Egypt seeks to free citizens kidnapped by pirates off Nigerian coast

Saad Shawky and Kyrolos Samir were taken while they were on board a cargo ship. (AFP/File)
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Updated 03 December 2020

Egypt seeks to free citizens kidnapped by pirates off Nigerian coast

  • Maria Samir, Samir’s sister, said her brother was last contacted as he was about to move from Nigeria to Cameroon

CAIRO: Egypt’s Foreign Ministry said it was coordinating with Nigerian authorities to free two of its citizens after they were kidnapped by pirates.

According to media reports, Saad Shawky and Kyrolos Samir were taken while they were on board a cargo ship off the coast of Nigeria’s southernmost state of Bayelsa.

There are also three Lebanese, four Indians and a Cameroonian in the crew.

The ministry said it had contacted the Egyptian consulate in Abuja about the circumstances and with the latest updates, and that instructions had been issued “to communicate with all officials at the highest level to follow up on ensuring the safety of kidnapped Egyptians.”

Egyptian media reported the two men were on board a Lebanese cargo ship called “Milan-1” that was heading from Nigeria to Cameroon. They also said the ship was owned by a Lebanese national, Adnan El-Kot.

El-Kot said in statements that he had rented the ship to a man called Tavo Lawrence and that the vessel was raising the flag of Saint Kitts. He learned about the kidnapping last Thursday, receiving a call from a Thuraya mobile phone from the pirates who demanded a $1.5 million ransom to release the ship.

The ransom dropped to $300,000, and El-Kot explained that he had told the kidnappers that the ship had been rented to another person living in Nigeria after he made sure all the ship crew were safe.

Maria Samir, Samir’s sister, said her brother was last contacted as he was about to move from Nigeria to Cameroon.

She said in an interview that contact with him was lost a few hours after he moved from Nigeria, adding that it naturally happened due to being in the open seas. She was following up the ship’s route through an app that revealed the vessel had stopped in the middle of the sea and did not move.

She said her brother graduated from university a year ago and that it was his first job for six months. She added he was working on a ship on the Red Sea route and moved to work on board “Milan-1.”

Sherouk Shawky, who is Shawky’s sister, said: “My brother and his colleague Kyrolos Samir have been working together onboard the ship for two years and a half.”

She said her brother left Nigeria en route to Cameroon and they had last contacted each other last Wednesday.

She added: “By Saturday, as he didn't contact us, we became extremely worried about him since the route from Nigeria to Cameroon is only two days. So we contacted Adnan El-Kot, the ship owner, who told us that pirates from Nigeria kidnapped the ship's 10-member crew, which includes officers, engineers and cooks. He said the pirates kidnapped 10 crew members and left one to inform Adnan of the kidnapping.”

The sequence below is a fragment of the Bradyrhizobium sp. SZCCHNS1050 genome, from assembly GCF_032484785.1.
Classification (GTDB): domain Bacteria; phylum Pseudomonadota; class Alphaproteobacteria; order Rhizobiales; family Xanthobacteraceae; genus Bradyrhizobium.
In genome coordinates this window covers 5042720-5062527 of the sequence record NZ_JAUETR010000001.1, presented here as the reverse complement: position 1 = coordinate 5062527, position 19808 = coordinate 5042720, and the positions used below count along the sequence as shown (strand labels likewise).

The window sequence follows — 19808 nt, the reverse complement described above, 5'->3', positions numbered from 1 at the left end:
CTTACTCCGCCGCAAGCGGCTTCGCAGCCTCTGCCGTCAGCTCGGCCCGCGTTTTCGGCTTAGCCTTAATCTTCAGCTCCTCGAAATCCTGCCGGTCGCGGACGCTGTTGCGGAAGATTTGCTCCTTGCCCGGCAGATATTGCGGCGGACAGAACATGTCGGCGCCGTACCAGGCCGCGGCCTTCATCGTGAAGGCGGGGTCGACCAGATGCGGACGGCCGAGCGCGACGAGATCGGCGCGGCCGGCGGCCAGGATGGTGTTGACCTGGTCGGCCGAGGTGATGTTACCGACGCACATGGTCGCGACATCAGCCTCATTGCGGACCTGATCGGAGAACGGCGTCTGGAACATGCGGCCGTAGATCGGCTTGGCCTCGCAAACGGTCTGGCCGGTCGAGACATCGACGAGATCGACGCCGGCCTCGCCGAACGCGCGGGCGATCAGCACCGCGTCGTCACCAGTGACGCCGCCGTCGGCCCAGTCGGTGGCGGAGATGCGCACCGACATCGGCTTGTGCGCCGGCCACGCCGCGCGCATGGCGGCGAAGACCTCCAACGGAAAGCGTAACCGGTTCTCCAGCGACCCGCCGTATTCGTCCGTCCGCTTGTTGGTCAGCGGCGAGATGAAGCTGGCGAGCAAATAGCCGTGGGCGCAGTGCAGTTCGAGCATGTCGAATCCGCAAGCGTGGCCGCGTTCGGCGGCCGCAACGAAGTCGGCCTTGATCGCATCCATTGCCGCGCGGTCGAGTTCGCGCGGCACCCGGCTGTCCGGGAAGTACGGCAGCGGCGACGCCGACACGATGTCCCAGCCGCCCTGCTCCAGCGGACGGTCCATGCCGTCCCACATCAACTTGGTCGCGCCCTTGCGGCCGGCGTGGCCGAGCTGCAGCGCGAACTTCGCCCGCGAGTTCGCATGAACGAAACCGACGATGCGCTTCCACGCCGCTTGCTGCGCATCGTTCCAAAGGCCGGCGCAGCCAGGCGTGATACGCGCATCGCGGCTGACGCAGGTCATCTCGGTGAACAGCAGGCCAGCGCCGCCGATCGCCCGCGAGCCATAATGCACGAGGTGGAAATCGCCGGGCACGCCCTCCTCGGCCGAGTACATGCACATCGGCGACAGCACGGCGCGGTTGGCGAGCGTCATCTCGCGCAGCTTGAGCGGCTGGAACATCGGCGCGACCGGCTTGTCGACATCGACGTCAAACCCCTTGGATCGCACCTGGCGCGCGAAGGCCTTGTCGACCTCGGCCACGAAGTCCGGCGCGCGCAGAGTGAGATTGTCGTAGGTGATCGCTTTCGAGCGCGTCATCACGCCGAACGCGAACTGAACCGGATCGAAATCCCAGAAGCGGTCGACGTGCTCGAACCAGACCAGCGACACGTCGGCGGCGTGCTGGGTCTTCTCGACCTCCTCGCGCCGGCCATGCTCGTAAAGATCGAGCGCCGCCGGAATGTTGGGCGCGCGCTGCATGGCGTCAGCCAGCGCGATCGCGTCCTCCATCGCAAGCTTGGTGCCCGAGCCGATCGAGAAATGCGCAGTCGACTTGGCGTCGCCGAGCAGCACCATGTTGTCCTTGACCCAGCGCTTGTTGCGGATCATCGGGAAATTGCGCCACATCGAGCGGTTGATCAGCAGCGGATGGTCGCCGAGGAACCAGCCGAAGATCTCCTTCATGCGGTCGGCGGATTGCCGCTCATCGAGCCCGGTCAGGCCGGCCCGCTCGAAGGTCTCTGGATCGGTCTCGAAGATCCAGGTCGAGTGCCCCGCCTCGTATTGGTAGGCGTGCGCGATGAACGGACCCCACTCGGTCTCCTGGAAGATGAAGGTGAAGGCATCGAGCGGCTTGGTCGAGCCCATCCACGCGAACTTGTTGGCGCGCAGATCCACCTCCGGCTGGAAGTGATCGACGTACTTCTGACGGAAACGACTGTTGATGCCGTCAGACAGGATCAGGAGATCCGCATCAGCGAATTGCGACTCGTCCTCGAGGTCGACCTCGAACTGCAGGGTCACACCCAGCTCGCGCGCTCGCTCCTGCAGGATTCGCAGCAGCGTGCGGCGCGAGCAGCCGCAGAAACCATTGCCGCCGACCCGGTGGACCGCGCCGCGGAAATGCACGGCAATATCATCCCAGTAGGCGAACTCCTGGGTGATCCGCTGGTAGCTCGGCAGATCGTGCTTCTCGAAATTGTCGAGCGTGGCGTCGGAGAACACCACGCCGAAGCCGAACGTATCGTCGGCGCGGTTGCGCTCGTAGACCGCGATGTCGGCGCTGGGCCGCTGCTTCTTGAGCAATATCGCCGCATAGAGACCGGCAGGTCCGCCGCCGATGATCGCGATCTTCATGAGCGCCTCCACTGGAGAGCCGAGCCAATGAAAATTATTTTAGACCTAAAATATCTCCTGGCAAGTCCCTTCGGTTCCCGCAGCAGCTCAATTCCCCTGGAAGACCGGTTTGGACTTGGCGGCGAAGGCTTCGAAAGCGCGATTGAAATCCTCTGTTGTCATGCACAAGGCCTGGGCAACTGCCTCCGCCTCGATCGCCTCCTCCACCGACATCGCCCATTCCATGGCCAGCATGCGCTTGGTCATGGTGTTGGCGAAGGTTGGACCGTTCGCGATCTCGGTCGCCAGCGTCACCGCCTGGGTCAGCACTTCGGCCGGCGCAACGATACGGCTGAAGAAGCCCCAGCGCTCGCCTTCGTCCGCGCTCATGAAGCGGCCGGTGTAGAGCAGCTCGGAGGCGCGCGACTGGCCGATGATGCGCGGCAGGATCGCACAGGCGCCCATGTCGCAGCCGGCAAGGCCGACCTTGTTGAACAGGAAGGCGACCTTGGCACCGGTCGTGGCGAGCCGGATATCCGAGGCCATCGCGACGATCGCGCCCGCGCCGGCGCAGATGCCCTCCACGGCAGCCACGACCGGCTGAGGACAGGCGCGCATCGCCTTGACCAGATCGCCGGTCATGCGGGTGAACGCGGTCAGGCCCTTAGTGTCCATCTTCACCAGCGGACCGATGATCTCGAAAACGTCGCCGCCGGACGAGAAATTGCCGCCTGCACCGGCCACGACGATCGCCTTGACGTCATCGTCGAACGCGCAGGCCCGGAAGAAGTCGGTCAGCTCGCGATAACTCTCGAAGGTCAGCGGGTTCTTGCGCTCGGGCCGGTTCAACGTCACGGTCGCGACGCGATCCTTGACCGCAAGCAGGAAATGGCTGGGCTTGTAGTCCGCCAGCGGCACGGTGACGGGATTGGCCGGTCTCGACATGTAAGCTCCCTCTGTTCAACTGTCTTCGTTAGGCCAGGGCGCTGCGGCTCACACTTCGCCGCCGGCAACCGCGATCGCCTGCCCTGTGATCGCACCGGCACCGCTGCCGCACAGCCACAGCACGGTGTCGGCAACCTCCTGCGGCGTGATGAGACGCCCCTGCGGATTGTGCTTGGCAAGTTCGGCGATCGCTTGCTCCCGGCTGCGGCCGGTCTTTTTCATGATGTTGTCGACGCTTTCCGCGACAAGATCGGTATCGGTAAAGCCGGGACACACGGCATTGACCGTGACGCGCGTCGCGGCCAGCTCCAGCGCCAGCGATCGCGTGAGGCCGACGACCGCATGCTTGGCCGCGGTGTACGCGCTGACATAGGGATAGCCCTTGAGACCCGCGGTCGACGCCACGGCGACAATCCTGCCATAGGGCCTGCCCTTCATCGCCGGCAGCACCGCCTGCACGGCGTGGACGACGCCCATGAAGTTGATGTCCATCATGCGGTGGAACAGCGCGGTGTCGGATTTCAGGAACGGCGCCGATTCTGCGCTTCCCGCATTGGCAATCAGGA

Egypt, UAE resume first Qatar flights since 2017

Updated 18 January 2021

Egypt, UAE resume first Qatar flights since 2017

  • An EgyptAir flight took off from Doha to Cairo, making it the first commercial flight in three and a half years between both countries
  • It was followed shortly after by the arrival of an Air Arabia flight from Sharjah in the UAE

DOHA: The first direct flights since 2017 between Qatar and its former rivals Egypt and the UAE took to the skies on Monday, following the end of a regional crisis.
Egypt and the United Arab Emirates (UAE) joined Saudi Arabia and Bahrain in cutting ties with Qatar in June 2017, accusing it of being too close to Iran and of backing Islamic extremists, charges Doha denies.
The quartet agreed to heal the rift at a Gulf summit on January 5 in Saudi Arabia, after a flurry of diplomatic activity by outgoing US President Donald Trump’s administration.
The first commercial flight from Qatar to Egypt in three and a half years, an EgyptAir service to Cairo, took off from windswept Doha airport.
It was followed shortly after by the arrival of an Air Arabia flight from Sharjah in the UAE.
The resumption of flights from Doha to Cairo will simplify travel for the large contingent of Egyptians living in Qatar.
As many as 300,000 Egyptians call Qatar home, according to official statistics, but many were unable to travel home during the crisis.
In May 2020, frustrated Egyptians protested outside the compound housing Egypt’s then-empty embassy.
Following the demonstration, 18 repatriation flights operated via neutral Oman to comply with Cairo’s ban on direct air traffic.
A Qatar Airways plane was due to also make the trip to Cairo later Monday.
Flights between Doha and Saudi Arabia, which has also opened its land border to Qatar, resumed on January 11.
The row complicated regional travel, divided families and raised costs faced by Qatari businesses.
Mustafa Ahmed, 38, an Egyptian technical engineer, said he was “very happy.”
“With direct flights, life will be easier, especially for families and children, avoiding the torment of changing airports and planes and waiting for hours for transit flights,” he told AFP.
Egyptians in Qatar work in a number of sectors including education, health care and engineering.
Thousands of Qatar’s majority-expatriate workforce, however, have lost their jobs as a result of a downturn caused by the coronavirus epidemic.